For example, in our equation -x2 + 4x + 5 = 0, the number in front of x2 is -1, so a = -1. The number in front of x is 4, so b = 4. Lastly, the number by itself is 5, so c = 5. We're almost there! All we have to do is plug these values into our quadratic formula, and then we can find the values of x that make our equation true. Then we will know how long it takes for the ball to hit the ground. Let's get to plugging!


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Additional Activities

Exploring the Discriminant of the Quadratic Formula and What it Tells About the Roots of a Quadratic Equation

Notes:

  • The discriminant of the quadratic formula is the portion of the formula that is under the square root, given by the formula b2 - 4ac.
  • There are three possibilities for the value of the discriminant of the quadratic formula, and those are a positive value, a negative value, and a value of 0.


Questions:

  1. Calculate the determinant of x2 + 2x + 1 = 0. Determine if the discriminant is positive, negative, or 0. Use the quadratic formula to find the roots of this equation, and determine how many real roots the equation has.
  2. Calculate the determinant of 2x2 - 4x + 3 = 0. Determine if the discriminant is positive, negative, or 0. Use the quadratic formula to find the roots of this equation, and determine how many real roots the equation has.
  3. Calculate the determinant of x2 - 6x + 8 = 0. Determine if the discriminant is positive, negative, or 0. Use the quadratic formula to find the roots of this equation, and determine how many real roots the equation has.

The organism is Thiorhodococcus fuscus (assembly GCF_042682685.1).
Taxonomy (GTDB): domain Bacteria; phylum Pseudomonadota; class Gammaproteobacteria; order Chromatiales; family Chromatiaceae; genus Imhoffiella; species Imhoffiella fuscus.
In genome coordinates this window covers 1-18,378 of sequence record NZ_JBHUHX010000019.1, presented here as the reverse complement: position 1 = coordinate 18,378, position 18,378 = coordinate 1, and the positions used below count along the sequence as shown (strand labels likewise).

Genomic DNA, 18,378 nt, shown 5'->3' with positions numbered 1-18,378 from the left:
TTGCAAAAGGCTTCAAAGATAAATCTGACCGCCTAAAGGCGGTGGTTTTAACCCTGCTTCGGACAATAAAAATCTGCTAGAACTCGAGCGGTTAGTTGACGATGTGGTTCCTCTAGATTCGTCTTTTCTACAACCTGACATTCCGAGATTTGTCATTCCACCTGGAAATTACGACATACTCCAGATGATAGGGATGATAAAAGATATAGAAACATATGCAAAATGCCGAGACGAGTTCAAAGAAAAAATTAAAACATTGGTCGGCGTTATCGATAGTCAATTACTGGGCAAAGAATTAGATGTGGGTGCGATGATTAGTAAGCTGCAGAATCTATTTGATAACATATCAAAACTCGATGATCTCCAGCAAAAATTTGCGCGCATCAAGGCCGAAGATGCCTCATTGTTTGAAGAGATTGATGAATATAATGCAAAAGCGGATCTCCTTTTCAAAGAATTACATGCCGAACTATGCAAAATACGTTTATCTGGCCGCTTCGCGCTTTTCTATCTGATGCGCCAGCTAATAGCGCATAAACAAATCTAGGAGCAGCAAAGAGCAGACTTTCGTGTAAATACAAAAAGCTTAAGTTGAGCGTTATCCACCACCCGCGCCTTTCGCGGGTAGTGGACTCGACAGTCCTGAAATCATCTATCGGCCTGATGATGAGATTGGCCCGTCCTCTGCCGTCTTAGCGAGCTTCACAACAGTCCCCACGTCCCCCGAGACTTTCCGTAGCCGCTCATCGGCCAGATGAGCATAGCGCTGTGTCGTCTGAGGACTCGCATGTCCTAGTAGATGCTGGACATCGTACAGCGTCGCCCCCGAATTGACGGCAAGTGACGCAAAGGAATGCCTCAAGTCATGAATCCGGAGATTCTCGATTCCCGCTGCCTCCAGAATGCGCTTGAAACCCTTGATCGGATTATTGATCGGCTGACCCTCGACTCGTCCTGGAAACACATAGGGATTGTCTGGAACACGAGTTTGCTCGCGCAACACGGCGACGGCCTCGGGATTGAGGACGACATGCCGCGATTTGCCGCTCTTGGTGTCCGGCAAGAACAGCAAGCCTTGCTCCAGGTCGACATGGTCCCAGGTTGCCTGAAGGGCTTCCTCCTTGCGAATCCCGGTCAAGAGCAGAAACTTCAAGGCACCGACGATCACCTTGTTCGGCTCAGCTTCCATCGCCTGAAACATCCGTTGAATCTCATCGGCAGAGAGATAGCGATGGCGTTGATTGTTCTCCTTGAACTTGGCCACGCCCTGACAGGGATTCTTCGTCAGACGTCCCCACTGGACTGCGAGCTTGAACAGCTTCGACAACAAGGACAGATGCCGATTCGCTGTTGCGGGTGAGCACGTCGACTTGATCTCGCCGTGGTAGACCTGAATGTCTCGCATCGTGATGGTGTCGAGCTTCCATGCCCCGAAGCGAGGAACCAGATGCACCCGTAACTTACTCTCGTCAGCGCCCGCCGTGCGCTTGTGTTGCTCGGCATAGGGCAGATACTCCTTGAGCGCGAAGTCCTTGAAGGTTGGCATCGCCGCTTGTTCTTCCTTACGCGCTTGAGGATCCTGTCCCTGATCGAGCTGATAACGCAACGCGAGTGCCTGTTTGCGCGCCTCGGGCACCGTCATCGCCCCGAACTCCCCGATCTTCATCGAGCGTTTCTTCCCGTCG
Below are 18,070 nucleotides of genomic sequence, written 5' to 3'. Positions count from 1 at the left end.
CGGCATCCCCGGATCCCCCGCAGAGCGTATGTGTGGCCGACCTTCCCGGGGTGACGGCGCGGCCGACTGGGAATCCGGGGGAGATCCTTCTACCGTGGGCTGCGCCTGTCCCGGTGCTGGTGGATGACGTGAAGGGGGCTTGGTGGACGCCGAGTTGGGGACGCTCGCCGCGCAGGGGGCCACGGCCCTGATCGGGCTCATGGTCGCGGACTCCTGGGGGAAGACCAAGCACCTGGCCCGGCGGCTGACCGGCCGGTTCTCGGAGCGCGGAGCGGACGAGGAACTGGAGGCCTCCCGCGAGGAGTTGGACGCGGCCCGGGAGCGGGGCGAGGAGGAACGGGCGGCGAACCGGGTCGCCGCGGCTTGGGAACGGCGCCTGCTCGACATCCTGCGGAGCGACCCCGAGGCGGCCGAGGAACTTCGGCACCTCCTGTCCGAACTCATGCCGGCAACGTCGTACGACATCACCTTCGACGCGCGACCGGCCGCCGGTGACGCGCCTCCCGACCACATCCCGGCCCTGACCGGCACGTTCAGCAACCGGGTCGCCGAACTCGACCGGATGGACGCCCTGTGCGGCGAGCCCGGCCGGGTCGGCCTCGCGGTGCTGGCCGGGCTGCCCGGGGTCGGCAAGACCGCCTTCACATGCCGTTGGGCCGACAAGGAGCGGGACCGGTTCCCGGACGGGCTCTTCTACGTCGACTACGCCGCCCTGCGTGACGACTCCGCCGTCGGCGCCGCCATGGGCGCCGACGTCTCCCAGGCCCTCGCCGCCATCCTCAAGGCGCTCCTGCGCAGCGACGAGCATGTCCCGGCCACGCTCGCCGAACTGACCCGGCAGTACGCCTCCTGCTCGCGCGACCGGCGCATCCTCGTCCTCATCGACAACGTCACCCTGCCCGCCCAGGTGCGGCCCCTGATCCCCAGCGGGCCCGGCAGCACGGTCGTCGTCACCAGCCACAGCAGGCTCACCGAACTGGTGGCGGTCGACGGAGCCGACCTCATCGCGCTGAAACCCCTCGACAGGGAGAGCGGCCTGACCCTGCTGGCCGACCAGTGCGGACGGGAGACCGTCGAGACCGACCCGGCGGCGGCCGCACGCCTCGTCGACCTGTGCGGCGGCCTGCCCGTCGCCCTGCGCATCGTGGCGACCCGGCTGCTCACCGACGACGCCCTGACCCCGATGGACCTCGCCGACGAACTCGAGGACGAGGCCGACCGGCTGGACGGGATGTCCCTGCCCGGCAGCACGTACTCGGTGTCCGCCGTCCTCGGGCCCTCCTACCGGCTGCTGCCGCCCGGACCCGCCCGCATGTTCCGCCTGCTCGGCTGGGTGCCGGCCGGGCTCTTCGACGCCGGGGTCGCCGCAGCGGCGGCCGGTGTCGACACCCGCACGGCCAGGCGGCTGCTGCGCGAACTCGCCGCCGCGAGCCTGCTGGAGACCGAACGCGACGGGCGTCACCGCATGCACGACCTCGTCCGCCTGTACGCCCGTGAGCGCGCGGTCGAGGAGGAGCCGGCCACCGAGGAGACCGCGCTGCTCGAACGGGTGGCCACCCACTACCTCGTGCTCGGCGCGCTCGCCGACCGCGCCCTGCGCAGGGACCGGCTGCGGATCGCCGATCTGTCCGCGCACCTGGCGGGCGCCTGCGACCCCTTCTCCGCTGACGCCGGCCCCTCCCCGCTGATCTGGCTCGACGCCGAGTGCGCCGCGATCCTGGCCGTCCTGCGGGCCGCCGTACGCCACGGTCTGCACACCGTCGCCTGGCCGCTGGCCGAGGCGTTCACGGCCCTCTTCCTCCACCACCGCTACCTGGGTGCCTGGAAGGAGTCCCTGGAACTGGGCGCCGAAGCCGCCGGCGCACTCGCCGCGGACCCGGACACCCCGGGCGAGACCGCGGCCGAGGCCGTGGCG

4. Based on your findings in questions 1, 2, and 3, what theories could you come up with regarding the value of the discriminant of a quadratic equation and the number of real roots that the quadratic equation has.
  5. Test this theory on the following quadratic equations: 4x2 + 4x + 1 = 0, x2 + 7x - 30 = 0, and 3x2 + 2x + 9 = 0.


Solutions:

  • Solution to problem 1: The determinant of x2 + 2x + 1 = 0 is 0. The quadratic formula gives that the root of this equation is -1, so it has just one real root.
  • Solution to problem 2: The determinant of 2x2 - 4x + 3 = 0 is -8, so it has a negative value. The quadratic formula gives that the roots of this equation not real numbers, so this equation has no real roots.
  • Solution to problem 3: The determinant of x2 - 6x + 8 = 0 is 4, so it has a positive value. The quadratic formula gives that the roots of this equation are 2 and 4, and both of these are real, so the equation has two real roots.
  • Solution to problem 4: If the discriminant is positive, then the equation has two real roots. If the discriminant is negative, then the equation has no real roots. If the discriminant is 0, then the equation has exactly one real root.
  • Solution to problem 5: The discriminant of 4x2 + 4x + 1 = 0 is 0, and the quadratic formula gives exactly one real root of {eq}-\frac{1}{2} {/eq}. The discriminant of x2 + 7x - 30 = 0 is 169, and the quadratic formula gives two real roots of -10 and 3. The discriminant of 3x2 + 2x + 9 = 0 is -104, and the quadratic formula gives two roots that are not real. Thus, the rules hold up in all of these cases.